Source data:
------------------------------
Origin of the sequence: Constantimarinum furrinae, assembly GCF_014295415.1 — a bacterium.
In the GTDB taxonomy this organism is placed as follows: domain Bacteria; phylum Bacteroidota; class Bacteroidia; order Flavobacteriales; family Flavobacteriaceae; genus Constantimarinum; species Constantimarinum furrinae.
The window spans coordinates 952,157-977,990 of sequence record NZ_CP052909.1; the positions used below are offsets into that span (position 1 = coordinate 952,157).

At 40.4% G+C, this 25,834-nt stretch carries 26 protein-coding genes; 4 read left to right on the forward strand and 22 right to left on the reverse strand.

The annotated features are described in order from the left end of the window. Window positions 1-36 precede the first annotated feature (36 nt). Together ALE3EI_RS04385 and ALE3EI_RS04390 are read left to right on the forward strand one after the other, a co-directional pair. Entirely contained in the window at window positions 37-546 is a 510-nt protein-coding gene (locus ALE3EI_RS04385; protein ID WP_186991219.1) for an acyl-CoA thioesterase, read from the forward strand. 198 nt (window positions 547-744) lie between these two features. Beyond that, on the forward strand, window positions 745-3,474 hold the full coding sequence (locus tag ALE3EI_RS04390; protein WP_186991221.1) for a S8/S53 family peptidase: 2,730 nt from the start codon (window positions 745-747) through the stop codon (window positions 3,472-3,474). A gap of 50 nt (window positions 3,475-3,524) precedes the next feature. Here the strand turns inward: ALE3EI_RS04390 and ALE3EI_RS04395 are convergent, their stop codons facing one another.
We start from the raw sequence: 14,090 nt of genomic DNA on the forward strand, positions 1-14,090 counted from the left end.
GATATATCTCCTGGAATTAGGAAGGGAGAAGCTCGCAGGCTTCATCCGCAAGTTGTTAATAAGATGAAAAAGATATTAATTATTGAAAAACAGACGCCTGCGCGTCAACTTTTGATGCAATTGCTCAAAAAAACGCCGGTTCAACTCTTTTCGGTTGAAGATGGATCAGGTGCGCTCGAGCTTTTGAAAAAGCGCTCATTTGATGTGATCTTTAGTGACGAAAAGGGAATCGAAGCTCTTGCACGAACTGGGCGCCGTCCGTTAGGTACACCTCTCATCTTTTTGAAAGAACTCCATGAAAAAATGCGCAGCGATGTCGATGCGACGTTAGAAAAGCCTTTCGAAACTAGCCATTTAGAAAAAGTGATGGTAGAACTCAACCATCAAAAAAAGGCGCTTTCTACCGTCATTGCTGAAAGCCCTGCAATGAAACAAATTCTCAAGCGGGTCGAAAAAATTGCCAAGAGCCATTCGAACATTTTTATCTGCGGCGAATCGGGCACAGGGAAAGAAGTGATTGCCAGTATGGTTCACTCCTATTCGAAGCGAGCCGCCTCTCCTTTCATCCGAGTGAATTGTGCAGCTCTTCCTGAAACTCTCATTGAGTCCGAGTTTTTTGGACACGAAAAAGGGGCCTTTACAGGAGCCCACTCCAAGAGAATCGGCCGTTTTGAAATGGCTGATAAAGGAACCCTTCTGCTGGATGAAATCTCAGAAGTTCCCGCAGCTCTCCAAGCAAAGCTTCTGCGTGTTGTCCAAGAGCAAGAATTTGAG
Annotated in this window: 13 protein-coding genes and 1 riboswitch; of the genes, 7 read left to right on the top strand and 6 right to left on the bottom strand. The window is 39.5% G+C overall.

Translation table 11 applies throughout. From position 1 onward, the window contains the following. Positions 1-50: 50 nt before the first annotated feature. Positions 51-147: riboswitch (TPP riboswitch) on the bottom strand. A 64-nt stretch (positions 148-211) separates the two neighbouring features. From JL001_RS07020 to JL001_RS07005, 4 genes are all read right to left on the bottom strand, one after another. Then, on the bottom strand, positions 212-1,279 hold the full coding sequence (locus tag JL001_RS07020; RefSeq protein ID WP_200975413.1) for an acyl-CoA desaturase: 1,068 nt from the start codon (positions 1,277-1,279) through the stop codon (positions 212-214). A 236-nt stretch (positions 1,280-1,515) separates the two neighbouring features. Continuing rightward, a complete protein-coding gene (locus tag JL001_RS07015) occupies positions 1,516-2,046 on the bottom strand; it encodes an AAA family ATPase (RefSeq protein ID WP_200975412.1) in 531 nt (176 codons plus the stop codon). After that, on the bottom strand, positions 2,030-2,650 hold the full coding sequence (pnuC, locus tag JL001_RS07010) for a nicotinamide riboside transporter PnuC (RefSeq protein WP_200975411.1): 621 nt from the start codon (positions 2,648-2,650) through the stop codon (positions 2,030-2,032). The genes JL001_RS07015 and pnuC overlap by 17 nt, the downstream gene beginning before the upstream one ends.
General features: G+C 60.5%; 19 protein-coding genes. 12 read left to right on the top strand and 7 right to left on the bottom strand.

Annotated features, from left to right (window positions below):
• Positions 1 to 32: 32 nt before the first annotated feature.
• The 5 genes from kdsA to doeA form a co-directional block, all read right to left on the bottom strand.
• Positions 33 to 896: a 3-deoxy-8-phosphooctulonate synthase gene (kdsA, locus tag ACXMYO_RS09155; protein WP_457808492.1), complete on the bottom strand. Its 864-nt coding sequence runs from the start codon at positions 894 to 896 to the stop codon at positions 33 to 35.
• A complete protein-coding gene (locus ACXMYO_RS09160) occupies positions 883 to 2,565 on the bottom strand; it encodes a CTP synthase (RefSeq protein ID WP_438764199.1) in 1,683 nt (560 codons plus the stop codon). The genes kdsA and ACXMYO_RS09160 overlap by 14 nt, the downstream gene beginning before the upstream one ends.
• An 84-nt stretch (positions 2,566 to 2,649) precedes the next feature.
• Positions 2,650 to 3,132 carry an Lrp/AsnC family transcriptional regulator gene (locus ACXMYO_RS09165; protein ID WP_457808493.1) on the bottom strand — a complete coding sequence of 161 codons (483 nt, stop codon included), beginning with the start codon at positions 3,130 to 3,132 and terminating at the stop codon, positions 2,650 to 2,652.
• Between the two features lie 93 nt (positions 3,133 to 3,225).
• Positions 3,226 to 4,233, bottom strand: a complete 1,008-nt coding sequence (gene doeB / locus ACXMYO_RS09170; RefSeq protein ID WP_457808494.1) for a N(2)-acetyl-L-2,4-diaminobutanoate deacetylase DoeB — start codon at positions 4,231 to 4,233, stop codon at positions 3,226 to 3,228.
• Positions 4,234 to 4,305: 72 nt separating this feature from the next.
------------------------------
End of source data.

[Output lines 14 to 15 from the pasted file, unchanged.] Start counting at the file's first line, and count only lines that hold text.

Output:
• Positions 33 to 896: a 3-deoxy-8-phosphooctulonate synthase gene (kdsA, locus tag ACXMYO_RS09155; protein WP_457808492.1), complete on the bottom strand. Its 864-nt coding sequence runs from the start codon at positions 894 to 896 to the stop codon at positions 33 to 35.
• A complete protein-coding gene (locus ACXMYO_RS09160) occupies positions 883 to 2,565 on the bottom strand; it encodes a CTP synthase (RefSeq protein ID WP_438764199.1) in 1,683 nt (560 codons plus the stop codon). The genes kdsA and ACXMYO_RS09160 overlap by 14 nt, the downstream gene beginning before the upstream one ends.